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Giovanni Battista SAMMARTINI (1700/01 - 1775): "Harpsichord Sonatas"

Simonetta Heger, harpsichord

rec: Oct 7 - 9, 2017, Milan, Ottavanota (Sala di concerti)
Dynamic - CDS7841 ( 2019) (62'36")
Liner-notes: E/I
Cover, track-list & booklet

Sonata No. 1 in C; Sonata No. 2 in F; Sonata No. 3 in G; Sonata No. 4 in C; Sonata No. 5 in D; Sonata No. 6 in d minor; Sonata No. 7 in F; Sonata No. 8 in a minor; Sonata No. 9 in C; Sonata No. 10 in G; Sonata No. 11 in G; Sonata No. 12 in A; Sonata No. 13 in B flat; Sonata No. 14 in C; Sonata No. 15 in C; Sonata No. 16 in C; Sonata No. 17 in G; Sonata No. 18 in G
[The numbering follows the first critical edition by Mariateresa Dellaborra, 1999]

Giovanni Battista Sammartini was the son of a French oboist, who had emigrated to Italy. He was probably born in Milan, as was his brother Giuseppe, five years his senior. They played together as oboists at S Celso in Milan in 1717, and three years later they were listed as such in the orchestra of the Regio Ducal Teatro there. Whereas his brother went to London, where he developed into one of the most celebrated performers of his time, Giovanni Battista stayed in Milan all his life. He played a crucial role in the city's musical life and composed many pieces for special occasions of the church and the state. He was also a prolific composer; many of his works were printed in Paris and London. His work list includes 142 symphonies, but a large number are of doubtful authenticity. This seems an indication of his reputation: it was profitable to publish a composition with his name on the title page.

It is this part of his oeuvre which has attracted most attention as he is considered a trailblazer of the classical style. The Bohemian-born Josef Myslivecek called him "the father of Haydn's style". The present disc is devoted to his keyboard music, which may well be the least-known part of his oeuvre. The work-list in New Grove mentions "c40 sonatas", but adds "many doubtful". Nothing of his output in this department was published separately: the sonatas, which were printed, are included in anthologies, together with pieces by composers such as his fellow Italian Domenico Alberti (who gave the Alberti bass its name) and the Swedish-born Johan Joachim Agrell. These sonatas are considered to date from the latest period of his life, roughly between 1760 and 1770 (some of them were recorded by Susanna Piolanti). The sonatas preserved in manuscript may have been written during the previous about forty years. The latter are the subject of this recording. They consist of a single movement, whereas the printed sonatas are in two movements (except one, which has three).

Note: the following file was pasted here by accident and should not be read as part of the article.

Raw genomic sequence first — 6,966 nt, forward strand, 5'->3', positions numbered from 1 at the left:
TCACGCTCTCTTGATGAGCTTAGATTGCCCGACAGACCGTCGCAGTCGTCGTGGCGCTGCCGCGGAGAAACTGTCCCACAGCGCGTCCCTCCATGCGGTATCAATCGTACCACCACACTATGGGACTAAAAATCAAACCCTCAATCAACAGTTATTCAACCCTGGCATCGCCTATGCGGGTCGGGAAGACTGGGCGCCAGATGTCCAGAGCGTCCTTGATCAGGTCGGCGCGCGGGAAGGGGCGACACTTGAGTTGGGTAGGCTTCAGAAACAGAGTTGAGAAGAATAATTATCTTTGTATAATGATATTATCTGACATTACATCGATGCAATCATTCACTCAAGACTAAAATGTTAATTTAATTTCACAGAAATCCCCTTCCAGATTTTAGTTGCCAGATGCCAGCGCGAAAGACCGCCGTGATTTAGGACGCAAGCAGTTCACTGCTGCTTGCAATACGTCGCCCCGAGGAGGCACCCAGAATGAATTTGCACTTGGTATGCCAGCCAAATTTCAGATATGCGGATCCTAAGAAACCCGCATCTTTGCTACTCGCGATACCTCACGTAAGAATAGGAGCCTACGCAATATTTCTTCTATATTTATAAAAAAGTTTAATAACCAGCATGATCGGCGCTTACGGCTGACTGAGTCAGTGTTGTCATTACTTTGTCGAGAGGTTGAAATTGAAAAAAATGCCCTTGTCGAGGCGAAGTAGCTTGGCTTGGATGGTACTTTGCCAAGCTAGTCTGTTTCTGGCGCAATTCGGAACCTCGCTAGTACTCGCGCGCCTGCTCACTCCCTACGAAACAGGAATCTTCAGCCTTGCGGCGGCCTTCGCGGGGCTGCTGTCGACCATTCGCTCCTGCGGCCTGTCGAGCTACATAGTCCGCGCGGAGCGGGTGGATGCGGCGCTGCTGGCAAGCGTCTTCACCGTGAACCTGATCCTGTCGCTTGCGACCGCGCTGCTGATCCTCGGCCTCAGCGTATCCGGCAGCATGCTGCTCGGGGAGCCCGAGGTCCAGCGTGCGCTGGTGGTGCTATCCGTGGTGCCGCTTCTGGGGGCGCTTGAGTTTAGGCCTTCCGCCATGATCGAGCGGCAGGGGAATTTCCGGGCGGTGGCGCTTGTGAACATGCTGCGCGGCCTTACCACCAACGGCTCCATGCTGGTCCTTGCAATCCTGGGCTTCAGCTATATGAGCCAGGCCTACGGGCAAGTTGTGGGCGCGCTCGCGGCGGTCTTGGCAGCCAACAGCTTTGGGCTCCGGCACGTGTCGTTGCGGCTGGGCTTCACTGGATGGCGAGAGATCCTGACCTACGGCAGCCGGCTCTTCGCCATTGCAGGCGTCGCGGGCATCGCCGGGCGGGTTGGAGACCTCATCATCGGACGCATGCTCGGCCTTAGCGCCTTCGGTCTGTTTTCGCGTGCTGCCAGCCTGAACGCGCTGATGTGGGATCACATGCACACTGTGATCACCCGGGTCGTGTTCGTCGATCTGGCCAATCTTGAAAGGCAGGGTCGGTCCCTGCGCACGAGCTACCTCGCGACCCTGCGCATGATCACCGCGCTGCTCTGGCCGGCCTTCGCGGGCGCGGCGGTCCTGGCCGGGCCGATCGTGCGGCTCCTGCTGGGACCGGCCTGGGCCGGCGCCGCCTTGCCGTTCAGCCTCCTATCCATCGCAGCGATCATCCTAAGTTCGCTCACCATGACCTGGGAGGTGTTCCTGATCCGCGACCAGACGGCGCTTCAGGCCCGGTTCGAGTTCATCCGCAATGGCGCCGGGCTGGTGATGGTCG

The sonatas selected for this disc show the stylistic development in Sammartini's oeuvre. He was educated in the baroque idiom, and that is expressed in some of the sonatas. During his development as a composer, the galant idiom disseminated across Europe, and many of his sonatas bear the traces of that. In the latest sonatas, the early classical style manifests itself. Sonatas like these were clearly intended for amateurs. They are technically not very complicated, although the frequent shifts in rhythm within single sonatas - for instance from binary to ternary and vice versa - require more than average skills. Some sonatas also include episodes where the hands cross or are inverted, and arpeggios spanning wide portions of the keyboard. The sonatas are devoid of any counterpoint. The right hand has most of the thematic material, whereas the left hand is mostly confined to a rather straightforward accompaniment, including Alberti basses.

The disc closes with the Sonata No. 11 in G, which opens with a toccata-like episode. Also notable is the Sonata No. 10 in G, which precedes it; it includes passages with the indication "with the trumpets register". This suggests that this sonata - and maybe it is not the only one - can (or should preferably) be played on the organ. The Sonata No. 17 in G includes indications of piano and forte. Mariateresa Dellaborra, in her liner-notes, states that this seems to suggest a performance on a harpsichord with two manuals. However, given that such instruments were rather rare in Italy, it may be rather an indication of the use of a fortepiano. In 1765, an edition of six keyboard sonatas, which also included pieces by Galuppi and Martini, mentions the fortepiano as an alternative to the harpsichord. It was published in London, where the fortepiano had established itself at a relatively early stage. However, several Italian composers became acquainted with the fortepiano as early as in the 1720s. An instrument which was once owned by Benedetto Marcello, has been preserved; it dates from 1722. From that perspective, it seems possible that Sammartini has also known this instrument relatively early in his career.

Simonetta Heger plays a copy of a German harpsichord, built by Christian Vater in Hanover in 1720. That is a rather unlikely choice; no details are mentioned, but I assume it has two manuals. It is certainly a fine instrument, but I would have preferred an Italian harpsichord, and an alternation with organ and (if desired) a fortepiano. I could imagine that at some time, a complete recording will appear on Brilliant Classics, specialised in complete editions of keyboard music. My points of criticism notwithstanding, this disc deserves to be welcomed. Simonetta Heger is a fine player, who succeeds in bringing about the qualities of these sonatas. Lovers of 18th-century keyboard music will certainly enjoy this recording.

Johan van Veen ( 2020)

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